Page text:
Chief Cloud confirms two GM threats are related No arrests made; 'persons of interest' questioned

Chester Fire Department trucks block off the entrance to Green Mountain High. Photo by Shawn Cunningham.

By Cynthia Prairie and
Shawn Cunningham
©2019 Telegraph Publishing LLC

Chester Police Chief Rick Cloud said Thursday evening that the bomb threat called in to Green Mountain High School that morning is indeed related to the social media threat made to a student and the school on Monday.

However, he did clarify that the caller on Thursday did not say he was the brother of Monday’s perpetrator, as was earlier reported following a press release from the supervisory union.

No arrests have been made, but police on Thursday evening were interviewing several “persons of interest,” some of whom are “from the area,” Cloud said. He said neither threat originated locally.

“As far as I know, this was not about anyone in our building,” said GM Principal Lauren Fierman who cautioned that the police continue to investigate.

“There are several people who might be involved and we are using several agencies to help,” Cloud said.

In Monday’s incident, the perpetrator was discovered to be from a midwestern state and the local police in that community continue to participate.

Cloud added that police on Thursday were taking “normal precautions” to a such a threat.

According to police, a man called into the school this morning before 11:30, saying he had placed a bomb in a bathroom and that if anyone made any attempt to evacuate the school, students would be shot.

Police and ambulance vehicles line the entrance to the school. Photo by Adam Woodell

Around 11:30 a.m., police locked down the classrooms and checked the bathrooms. They also scoured the outside of the building and the woods looking for a possible suspect.

Once it was determined that there were no bombs, police began evacuating the classrooms one by one. Students and teachers walked down to the American Legion, just west of the school on Route 103. Shortly thereafter, parents, who had been notified the students would be at the Legion, began arriving there.

Ron Farrar of the American Legion said that a Legion employee took the call from the school, then called other Legion members to open the hall to accommodate the 300+ students and teachers.

“Our students behaved very well, we plan and drill for these things and they did what they had to do,” said Fierman. “They did a beautiful job.”

At that point, Two Rivers Supervisory Union canceled classes for the rest of the day and released students to their parents.

By 12:35 p.m., students and teachers who had driven to school that morning were allowed to pick up their vehicles at the school parking lot and leave the premises. They were not, however, allowed to enter the building to retrieve their belongings.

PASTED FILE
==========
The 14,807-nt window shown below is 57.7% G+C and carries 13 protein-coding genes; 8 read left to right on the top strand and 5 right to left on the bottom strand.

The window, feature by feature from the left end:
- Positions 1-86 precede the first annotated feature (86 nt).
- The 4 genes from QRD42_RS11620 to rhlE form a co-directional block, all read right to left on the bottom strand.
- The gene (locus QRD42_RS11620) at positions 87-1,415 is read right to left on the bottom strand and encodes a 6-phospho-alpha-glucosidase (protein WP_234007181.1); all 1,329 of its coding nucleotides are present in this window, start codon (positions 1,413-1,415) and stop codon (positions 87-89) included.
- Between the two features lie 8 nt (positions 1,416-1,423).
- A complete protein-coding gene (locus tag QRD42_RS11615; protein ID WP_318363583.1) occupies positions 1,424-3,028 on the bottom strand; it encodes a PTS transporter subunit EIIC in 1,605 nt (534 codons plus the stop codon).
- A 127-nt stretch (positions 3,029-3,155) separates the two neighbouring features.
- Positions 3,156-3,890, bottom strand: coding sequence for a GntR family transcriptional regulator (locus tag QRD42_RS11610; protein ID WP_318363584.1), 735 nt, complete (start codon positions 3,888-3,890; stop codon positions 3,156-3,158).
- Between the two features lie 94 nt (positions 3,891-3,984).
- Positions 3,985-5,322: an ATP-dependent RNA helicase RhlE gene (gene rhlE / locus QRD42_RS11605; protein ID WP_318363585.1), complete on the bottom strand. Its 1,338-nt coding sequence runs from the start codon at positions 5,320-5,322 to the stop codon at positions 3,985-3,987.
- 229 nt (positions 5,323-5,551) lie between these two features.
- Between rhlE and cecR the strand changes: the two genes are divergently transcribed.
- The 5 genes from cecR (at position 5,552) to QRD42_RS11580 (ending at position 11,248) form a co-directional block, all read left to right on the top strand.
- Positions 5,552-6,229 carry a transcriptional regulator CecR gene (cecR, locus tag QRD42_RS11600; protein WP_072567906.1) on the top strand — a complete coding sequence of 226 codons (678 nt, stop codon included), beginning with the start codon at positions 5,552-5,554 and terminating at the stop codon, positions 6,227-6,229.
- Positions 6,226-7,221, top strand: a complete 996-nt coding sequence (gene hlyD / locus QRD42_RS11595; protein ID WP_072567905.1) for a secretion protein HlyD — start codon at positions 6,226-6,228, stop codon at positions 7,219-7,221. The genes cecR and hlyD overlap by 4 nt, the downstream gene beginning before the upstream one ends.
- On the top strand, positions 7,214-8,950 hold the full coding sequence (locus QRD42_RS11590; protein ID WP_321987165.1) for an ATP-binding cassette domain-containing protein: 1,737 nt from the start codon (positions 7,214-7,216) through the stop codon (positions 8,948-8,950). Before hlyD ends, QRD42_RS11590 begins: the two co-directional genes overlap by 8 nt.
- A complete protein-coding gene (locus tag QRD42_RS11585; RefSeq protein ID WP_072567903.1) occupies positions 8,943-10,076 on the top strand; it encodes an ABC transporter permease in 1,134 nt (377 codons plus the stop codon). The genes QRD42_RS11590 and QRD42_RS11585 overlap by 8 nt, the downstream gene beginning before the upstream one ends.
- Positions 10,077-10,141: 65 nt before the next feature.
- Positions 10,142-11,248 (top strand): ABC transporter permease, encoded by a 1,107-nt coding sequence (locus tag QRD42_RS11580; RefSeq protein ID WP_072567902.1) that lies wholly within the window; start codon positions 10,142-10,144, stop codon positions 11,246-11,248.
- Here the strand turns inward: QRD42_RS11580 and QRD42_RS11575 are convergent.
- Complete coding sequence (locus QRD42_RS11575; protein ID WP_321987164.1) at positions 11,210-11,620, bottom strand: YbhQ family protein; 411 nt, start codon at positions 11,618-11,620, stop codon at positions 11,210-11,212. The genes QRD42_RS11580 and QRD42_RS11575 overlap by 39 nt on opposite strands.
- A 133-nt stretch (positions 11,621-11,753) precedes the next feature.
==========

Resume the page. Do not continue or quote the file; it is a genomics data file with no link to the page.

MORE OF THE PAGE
After GM was evacuated, police spent a number of hours going through the building several times, and released the Chester Fire Department that had cordoned off the school at about 3:30 p.m.

Looking back on the day, Fierman said the procedures for evacuation were good, but she thought they would work on making the system for taking attendance a little speedier.

As for tomorrow, school will be open and there will be enhanced security at Green Mountain.

“There will be a police presence on our campus tomorrow, with dogs,” said Fierman, “I’m told by the state police that it’s a routine procedure. When you have an incident like this, the next day there will be police on hand.”

“We are completely confident that it’s safe,” said Fierman. “I know it’s upsetting, but we would not open our school if it wasn’t safe.”

Among the agencies that assisted with the incident in addition to the Chester Police were the Vermont State Police, Springfield Police and Fire Departments. Chief Cloud told The Telegraph that he was not completely certain how many agencies had responded.

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About the Author: Cynthia Prairie has been a newspaper editor more than 40 years. Cynthia has worked at such publications as the Raleigh Times, the Baltimore News American, the Buffalo Courier Express, the Chicago Sun-Times and the Patuxent Publishing chain of community newspapers in Maryland, and has won numerous state awards for her reporting. As an editor, she has overseen her staffs to win many awards for indepth coverage. She and her family moved to Chester, Vermont in 2004.

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  1. Manuella Eastman says:

    I agree that threats like this should be severely punished. It is NOT a joke or funny in any way. Prosecute these delinquents as adults!

  2. Teresa Volta says:

    IMHO, acts like this should be treated as domestic terrorism, with severe consequences for those convicted.